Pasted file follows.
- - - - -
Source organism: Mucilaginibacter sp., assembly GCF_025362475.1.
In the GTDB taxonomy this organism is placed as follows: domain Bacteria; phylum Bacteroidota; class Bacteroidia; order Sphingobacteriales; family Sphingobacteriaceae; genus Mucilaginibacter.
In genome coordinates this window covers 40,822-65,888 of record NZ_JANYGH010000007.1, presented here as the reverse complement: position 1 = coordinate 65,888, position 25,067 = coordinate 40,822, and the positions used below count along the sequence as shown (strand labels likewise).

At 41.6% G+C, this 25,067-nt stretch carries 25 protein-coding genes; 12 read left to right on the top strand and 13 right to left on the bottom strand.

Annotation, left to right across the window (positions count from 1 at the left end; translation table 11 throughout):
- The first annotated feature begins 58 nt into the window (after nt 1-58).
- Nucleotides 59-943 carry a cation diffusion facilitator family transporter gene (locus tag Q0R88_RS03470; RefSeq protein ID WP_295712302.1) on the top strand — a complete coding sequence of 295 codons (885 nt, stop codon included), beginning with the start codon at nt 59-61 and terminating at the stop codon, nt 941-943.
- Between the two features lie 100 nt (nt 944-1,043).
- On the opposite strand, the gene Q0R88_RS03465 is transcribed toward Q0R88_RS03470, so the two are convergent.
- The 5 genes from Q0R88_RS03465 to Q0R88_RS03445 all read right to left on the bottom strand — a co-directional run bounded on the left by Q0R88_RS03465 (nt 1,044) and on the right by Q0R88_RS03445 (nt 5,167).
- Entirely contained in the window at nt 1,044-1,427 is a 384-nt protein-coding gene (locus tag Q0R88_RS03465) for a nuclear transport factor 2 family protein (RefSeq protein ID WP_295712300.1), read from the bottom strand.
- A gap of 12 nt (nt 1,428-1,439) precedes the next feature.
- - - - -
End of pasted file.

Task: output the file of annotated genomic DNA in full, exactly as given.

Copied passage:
Source organism: Mucilaginibacter sp., assembly GCF_025362475.1.
In the GTDB taxonomy this organism is placed as follows: domain Bacteria; phylum Bacteroidota; class Bacteroidia; order Sphingobacteriales; family Sphingobacteriaceae; genus Mucilaginibacter.
In genome coordinates this window covers 40,822-65,888 of record NZ_JANYGH010000007.1, presented here as the reverse complement: position 1 = coordinate 65,888, position 25,067 = coordinate 40,822, and the positions used below count along the sequence as shown (strand labels likewise).

At 41.6% G+C, this 25,067-nt stretch carries 25 protein-coding genes; 12 read left to right on the top strand and 13 right to left on the bottom strand.

Annotation, left to right across the window (positions count from 1 at the left end; translation table 11 throughout):
- The first annotated feature begins 58 nt into the window (after nt 1-58).
- Nucleotides 59-943 carry a cation diffusion facilitator family transporter gene (locus tag Q0R88_RS03470; RefSeq protein ID WP_295712302.1) on the top strand — a complete coding sequence of 295 codons (885 nt, stop codon included), beginning with the start codon at nt 59-61 and terminating at the stop codon, nt 941-943.
- Between the two features lie 100 nt (nt 944-1,043).
- On the opposite strand, the gene Q0R88_RS03465 is transcribed toward Q0R88_RS03470, so the two are convergent.
- The 5 genes from Q0R88_RS03465 to Q0R88_RS03445 all read right to left on the bottom strand — a co-directional run bounded on the left by Q0R88_RS03465 (nt 1,044) and on the right by Q0R88_RS03445 (nt 5,167).
- Entirely contained in the window at nt 1,044-1,427 is a 384-nt protein-coding gene (locus tag Q0R88_RS03465) for a nuclear transport factor 2 family protein (RefSeq protein ID WP_295712300.1), read from the bottom strand.
- A gap of 12 nt (nt 1,428-1,439) precedes the next feature.